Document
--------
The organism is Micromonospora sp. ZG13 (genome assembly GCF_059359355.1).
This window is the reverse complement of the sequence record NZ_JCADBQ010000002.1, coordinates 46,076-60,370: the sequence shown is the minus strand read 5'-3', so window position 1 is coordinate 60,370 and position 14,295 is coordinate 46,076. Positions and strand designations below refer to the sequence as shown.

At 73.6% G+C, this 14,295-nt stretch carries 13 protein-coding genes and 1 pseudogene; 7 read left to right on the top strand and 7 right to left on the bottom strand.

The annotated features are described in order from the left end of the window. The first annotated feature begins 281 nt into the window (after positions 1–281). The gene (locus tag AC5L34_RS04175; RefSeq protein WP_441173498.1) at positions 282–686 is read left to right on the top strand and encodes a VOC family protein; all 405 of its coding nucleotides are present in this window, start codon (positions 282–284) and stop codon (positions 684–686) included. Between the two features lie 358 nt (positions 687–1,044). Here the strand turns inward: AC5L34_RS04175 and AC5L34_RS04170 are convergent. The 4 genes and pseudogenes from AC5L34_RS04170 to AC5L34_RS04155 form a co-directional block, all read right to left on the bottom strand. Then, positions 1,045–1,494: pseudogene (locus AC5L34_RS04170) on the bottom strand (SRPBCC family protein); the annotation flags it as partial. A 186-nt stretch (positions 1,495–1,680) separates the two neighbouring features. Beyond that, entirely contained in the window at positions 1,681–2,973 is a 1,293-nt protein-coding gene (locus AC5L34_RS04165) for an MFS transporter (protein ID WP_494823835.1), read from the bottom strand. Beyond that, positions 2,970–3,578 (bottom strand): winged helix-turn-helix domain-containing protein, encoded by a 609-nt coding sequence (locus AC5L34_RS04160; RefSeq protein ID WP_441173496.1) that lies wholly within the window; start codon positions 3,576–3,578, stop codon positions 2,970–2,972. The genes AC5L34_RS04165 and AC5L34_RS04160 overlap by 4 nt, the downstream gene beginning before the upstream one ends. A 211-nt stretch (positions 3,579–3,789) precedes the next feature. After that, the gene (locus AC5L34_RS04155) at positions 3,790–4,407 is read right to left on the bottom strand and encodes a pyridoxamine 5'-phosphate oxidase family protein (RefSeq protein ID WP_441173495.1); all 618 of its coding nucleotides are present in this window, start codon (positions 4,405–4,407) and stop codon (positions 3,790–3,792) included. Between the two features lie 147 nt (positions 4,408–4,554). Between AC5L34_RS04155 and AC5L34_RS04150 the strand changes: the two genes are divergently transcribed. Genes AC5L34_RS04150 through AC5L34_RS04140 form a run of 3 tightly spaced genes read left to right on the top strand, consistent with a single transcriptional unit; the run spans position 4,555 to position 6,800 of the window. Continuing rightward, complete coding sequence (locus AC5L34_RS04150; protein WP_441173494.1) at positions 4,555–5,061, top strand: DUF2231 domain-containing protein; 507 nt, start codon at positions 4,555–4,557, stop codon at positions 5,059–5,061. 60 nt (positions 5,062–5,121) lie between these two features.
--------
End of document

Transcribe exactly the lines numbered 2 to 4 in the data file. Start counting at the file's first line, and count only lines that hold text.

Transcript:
This window is the reverse complement of the sequence record NZ_JCADBQ010000002.1, coordinates 46,076-60,370: the sequence shown is the minus strand read 5'-3', so window position 1 is coordinate 60,370 and position 14,295 is coordinate 46,076. Positions and strand designations below refer to the sequence as shown.

At 73.6% G+C, this 14,295-nt stretch carries 13 protein-coding genes and 1 pseudogene; 7 read left to right on the top strand and 7 right to left on the bottom strand.

The annotated features are described in order from the left end of the window. The first annotated feature begins 281 nt into the window (after positions 1–281). The gene (locus tag AC5L34_RS04175; RefSeq protein WP_441173498.1) at positions 282–686 is read left to right on the top strand and encodes a VOC family protein; all 405 of its coding nucleotides are present in this window, start codon (positions 282–284) and stop codon (positions 684–686) included. Between the two features lie 358 nt (positions 687–1,044). Here the strand turns inward: AC5L34_RS04175 and AC5L34_RS04170 are convergent. The 4 genes and pseudogenes from AC5L34_RS04170 to AC5L34_RS04155 form a co-directional block, all read right to left on the bottom strand. Then, positions 1,045–1,494: pseudogene (locus AC5L34_RS04170) on the bottom strand (SRPBCC family protein); the annotation flags it as partial. A 186-nt stretch (positions 1,495–1,680) separates the two neighbouring features. Beyond that, entirely contained in the window at positions 1,681–2,973 is a 1,293-nt protein-coding gene (locus AC5L34_RS04165) for an MFS transporter (protein ID WP_494823835.1), read from the bottom strand. Beyond that, positions 2,970–3,578 (bottom strand): winged helix-turn-helix domain-containing protein, encoded by a 609-nt coding sequence (locus AC5L34_RS04160; RefSeq protein ID WP_441173496.1) that lies wholly within the window; start codon positions 3,576–3,578, stop codon positions 2,970–2,972. The genes AC5L34_RS04165 and AC5L34_RS04160 overlap by 4 nt, the downstream gene beginning before the upstream one ends. A 211-nt stretch (positions 3,579–3,789) precedes the next feature. After that, the gene (locus AC5L34_RS04155) at positions 3,790–4,407 is read right to left on the bottom strand and encodes a pyridoxamine 5'-phosphate oxidase family protein (RefSeq protein ID WP_441173495.1); all 618 of its coding nucleotides are present in this window, start codon (positions 4,405–4,407) and stop codon (positions 3,790–3,792) included. Between the two features lie 147 nt (positions 4,408–4,554). Between AC5L34_RS04155 and AC5L34_RS04150 the strand changes: the two genes are divergently transcribed. Genes AC5L34_RS04150 through AC5L34_RS04140 form a run of 3 tightly spaced genes read left to right on the top strand, consistent with a single transcriptional unit; the run spans position 4,555 to position 6,800 of the window. Continuing rightward, complete coding sequence (locus AC5L34_RS04150; protein WP_441173494.1) at positions 4,555–5,061, top strand: DUF2231 domain-containing protein; 507 nt, start codon at positions 4,555–4,557, stop codon at positions 5,059–5,061. 60 nt (positions 5,062–5,121) lie between these two features.